Later in the essay she returns to the subject of metaphor:

Illustration by John D. Batten"If I were asked what is the greatest human gift, I would say it is metaphor. A little boat of metaphor chugs across the seas, carrying a cargo of meaning across the oceans that divide us. Metaphor is how we relate to each other and how our one species attempts to comprehend others. With this gift, humans listen and speak more intensely and the meanings of all things -- ocean or forest, snail or chaffinch -- grow outwards in concentric rings of concentrated word-poems. 'Each word was once a poem,' said Emerson, and 'language is fossil poetry.' So a tulip, for example, ultimately derives from the Turkish word for 'turban.'

"Metaphor works with the legerdemain of the psyche, the lightest of touched to shift the mindscape, transforming one thing into another, leading to new ways of seeing. Metaphor follows Emily Dickinson's injunction to 'tell the truth but tell it slant,' so, slantwise by Saturn-mind running rings around literalism, metaphor is canted incantation, it breathes fact into life, it enchants. And metaphor is the language of the shaman and the artist."

(You can read the full essay online here.)

Leat 5

Pink stitchwort

In subsequent essays, Griffiths turns her gaze on animals, insects, the soil below and the sky above ... on the toxic ideas and forces that threaten them ... and on those courageous souls rebelling on their behalf.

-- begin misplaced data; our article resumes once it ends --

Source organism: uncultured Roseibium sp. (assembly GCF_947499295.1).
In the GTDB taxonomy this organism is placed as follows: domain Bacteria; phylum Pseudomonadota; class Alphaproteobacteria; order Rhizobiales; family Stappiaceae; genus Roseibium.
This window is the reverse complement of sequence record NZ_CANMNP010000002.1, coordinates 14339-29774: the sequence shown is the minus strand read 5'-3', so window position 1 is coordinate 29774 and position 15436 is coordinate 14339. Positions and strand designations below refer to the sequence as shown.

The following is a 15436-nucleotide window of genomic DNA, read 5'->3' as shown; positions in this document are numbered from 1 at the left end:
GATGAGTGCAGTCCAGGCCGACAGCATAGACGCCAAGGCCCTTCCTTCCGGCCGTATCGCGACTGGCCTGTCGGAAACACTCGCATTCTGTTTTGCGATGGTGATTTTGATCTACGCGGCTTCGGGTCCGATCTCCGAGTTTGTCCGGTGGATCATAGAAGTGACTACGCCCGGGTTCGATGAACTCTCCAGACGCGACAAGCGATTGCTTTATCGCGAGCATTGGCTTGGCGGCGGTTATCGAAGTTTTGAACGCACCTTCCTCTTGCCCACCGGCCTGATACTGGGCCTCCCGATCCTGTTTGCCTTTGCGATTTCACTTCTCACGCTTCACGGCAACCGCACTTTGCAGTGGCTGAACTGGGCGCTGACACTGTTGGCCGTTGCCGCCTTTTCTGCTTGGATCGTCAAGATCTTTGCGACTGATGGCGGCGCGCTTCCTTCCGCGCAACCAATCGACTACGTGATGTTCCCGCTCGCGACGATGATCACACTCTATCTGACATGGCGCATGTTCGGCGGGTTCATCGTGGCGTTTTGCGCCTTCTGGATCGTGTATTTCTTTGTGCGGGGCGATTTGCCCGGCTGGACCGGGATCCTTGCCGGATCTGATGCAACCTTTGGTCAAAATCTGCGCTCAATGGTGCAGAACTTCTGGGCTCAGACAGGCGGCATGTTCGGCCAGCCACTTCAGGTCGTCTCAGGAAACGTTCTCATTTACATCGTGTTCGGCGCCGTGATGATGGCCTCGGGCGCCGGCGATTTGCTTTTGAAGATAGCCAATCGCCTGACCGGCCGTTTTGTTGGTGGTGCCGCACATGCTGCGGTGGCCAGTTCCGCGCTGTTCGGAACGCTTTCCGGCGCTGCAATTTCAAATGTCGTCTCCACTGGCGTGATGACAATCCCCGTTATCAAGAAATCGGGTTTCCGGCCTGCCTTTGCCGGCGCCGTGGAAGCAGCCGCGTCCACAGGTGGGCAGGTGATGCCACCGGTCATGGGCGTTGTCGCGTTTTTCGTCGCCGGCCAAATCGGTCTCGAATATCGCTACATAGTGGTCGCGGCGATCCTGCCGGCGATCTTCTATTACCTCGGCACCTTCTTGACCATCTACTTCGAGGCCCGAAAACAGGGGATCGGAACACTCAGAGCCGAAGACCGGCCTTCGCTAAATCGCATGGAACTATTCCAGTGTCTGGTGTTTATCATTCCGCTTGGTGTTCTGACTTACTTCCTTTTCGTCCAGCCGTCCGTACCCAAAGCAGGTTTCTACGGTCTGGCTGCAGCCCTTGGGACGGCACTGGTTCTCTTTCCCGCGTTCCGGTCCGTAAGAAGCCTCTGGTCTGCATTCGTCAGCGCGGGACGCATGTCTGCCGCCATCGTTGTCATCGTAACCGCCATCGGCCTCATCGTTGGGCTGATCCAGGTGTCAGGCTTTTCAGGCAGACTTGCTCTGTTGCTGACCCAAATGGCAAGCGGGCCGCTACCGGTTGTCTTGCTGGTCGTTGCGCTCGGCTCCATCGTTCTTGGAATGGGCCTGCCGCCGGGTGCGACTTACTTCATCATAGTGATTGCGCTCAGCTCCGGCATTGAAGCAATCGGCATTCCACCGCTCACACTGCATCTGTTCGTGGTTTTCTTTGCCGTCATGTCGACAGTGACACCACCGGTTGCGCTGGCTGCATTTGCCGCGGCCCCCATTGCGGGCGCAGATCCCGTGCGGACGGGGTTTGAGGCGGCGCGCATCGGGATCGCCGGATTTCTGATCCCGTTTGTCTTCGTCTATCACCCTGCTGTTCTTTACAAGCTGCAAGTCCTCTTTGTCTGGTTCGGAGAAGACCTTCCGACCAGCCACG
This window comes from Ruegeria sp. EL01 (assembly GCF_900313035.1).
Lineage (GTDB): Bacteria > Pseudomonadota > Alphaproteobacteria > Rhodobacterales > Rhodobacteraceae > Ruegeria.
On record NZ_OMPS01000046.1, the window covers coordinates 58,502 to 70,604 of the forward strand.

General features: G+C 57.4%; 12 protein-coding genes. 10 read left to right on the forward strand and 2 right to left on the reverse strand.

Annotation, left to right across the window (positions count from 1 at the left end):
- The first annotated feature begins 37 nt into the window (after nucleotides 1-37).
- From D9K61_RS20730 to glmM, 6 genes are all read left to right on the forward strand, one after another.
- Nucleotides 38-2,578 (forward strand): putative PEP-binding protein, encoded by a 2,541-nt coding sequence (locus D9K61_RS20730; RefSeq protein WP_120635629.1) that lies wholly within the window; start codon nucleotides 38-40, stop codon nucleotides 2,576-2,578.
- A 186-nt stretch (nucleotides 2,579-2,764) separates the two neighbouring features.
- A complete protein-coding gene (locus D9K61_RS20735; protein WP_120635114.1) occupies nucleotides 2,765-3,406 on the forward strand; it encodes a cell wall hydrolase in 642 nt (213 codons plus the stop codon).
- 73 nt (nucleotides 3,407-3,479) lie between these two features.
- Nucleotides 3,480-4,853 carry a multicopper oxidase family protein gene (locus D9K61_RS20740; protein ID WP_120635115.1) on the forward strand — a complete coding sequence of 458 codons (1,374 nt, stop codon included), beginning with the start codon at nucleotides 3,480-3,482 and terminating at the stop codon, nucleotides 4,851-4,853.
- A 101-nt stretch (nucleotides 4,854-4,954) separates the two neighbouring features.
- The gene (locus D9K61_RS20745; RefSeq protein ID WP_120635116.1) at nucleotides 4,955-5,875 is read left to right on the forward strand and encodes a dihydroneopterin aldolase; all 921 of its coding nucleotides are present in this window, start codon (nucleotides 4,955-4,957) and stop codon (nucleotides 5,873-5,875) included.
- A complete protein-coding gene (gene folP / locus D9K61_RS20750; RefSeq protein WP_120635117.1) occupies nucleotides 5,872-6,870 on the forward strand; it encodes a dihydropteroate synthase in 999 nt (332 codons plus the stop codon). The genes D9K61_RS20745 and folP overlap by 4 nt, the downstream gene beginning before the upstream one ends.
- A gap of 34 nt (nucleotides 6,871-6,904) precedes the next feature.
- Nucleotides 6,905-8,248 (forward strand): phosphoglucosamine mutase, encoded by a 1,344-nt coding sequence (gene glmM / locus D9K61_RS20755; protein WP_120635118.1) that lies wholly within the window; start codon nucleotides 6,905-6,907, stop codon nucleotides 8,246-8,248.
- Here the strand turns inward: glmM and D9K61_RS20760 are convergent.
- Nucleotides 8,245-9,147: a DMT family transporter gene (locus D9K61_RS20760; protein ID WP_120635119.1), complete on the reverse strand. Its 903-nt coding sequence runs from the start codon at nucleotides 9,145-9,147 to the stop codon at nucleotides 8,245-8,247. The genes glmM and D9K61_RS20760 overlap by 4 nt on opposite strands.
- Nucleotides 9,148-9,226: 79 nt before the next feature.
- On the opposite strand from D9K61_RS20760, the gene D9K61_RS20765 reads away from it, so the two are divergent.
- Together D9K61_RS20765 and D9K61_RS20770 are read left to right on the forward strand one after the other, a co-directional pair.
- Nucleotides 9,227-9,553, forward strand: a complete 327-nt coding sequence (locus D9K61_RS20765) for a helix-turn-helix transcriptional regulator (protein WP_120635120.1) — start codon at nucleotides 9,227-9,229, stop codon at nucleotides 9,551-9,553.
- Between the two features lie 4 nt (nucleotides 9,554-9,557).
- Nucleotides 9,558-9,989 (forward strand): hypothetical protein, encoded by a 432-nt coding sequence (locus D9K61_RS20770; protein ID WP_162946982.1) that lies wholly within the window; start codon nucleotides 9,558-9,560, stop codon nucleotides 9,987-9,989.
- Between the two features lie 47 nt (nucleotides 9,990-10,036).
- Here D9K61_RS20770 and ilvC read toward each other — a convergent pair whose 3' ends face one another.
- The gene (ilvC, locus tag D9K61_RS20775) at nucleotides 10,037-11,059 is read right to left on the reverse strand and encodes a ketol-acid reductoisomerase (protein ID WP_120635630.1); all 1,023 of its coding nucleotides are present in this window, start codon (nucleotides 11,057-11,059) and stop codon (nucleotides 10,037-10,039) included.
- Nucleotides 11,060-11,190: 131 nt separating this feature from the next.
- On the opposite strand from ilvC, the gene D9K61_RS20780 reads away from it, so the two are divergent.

Why Rebel is wise, and fierce, and heart-breaking, and well worth reading. It's good medicine.

Leat 6

Leat 7

Why Rebel by Jay Griffiths

Words: The passages above are from Why Rebel by Jay Griffiths (Penguin/Random House, 2021). The poem in the picture captions is from The Woman Who Fell from the Sky by Joy Harjo (WW Norton, 1996). All rights reserved by the authors. Pictures: Morning coffee break down by the leat. The little drawing is by John D. Batten, a fairy tale illustrator from Plymouth, Devon (1860-1932).

Posts discussing Jay Griffiths' previous books & essays include Finding the Way to the Green, The Enclosure of Childhood, Kissing the Lion's Nose, To the Rebel Soul in EveryoneDaily Grace, and Once upon a time.


Speaking with animals

East of the Sun  West of the Moon by Kay Nielsen

Seven Little Tales

Seven Little Tales

Seven Little Tales

Brother and Sister by Edmund Dulac

"A Spell for Speaking With Animals" is one of seven little pieces of mine published in Seven Little Tales (Hedgespoken Press, 2018). For a look at the folklore behind the poem, see: "The Speech of Animals."

For general animal folklore, go here. For tales on marriage between animals and humans, go here. Or follow these links for rabbits and hares, wolves, pigs, foxes, cats, sheep, goats, bears, swans & cranes and other birds in folklore, myth, and mythic fiction.

The Lady and the Lion by Arthur Rackham

Seven Little Tales

Poor Little Bear by John Bauer

The art today is by four artists from the Golden Age of Book Illustration: East of the Sun, West of the Moon by Kay Nielsen (Danish, 1886-1957), Brother and Sister by Edmund Dulac (French/British, 1882-1953), The Lady and the Lion by Arthur Rackham (British, 1867-1939), and Poor Little Bear by John Bauer (Swedish, 1882-1918).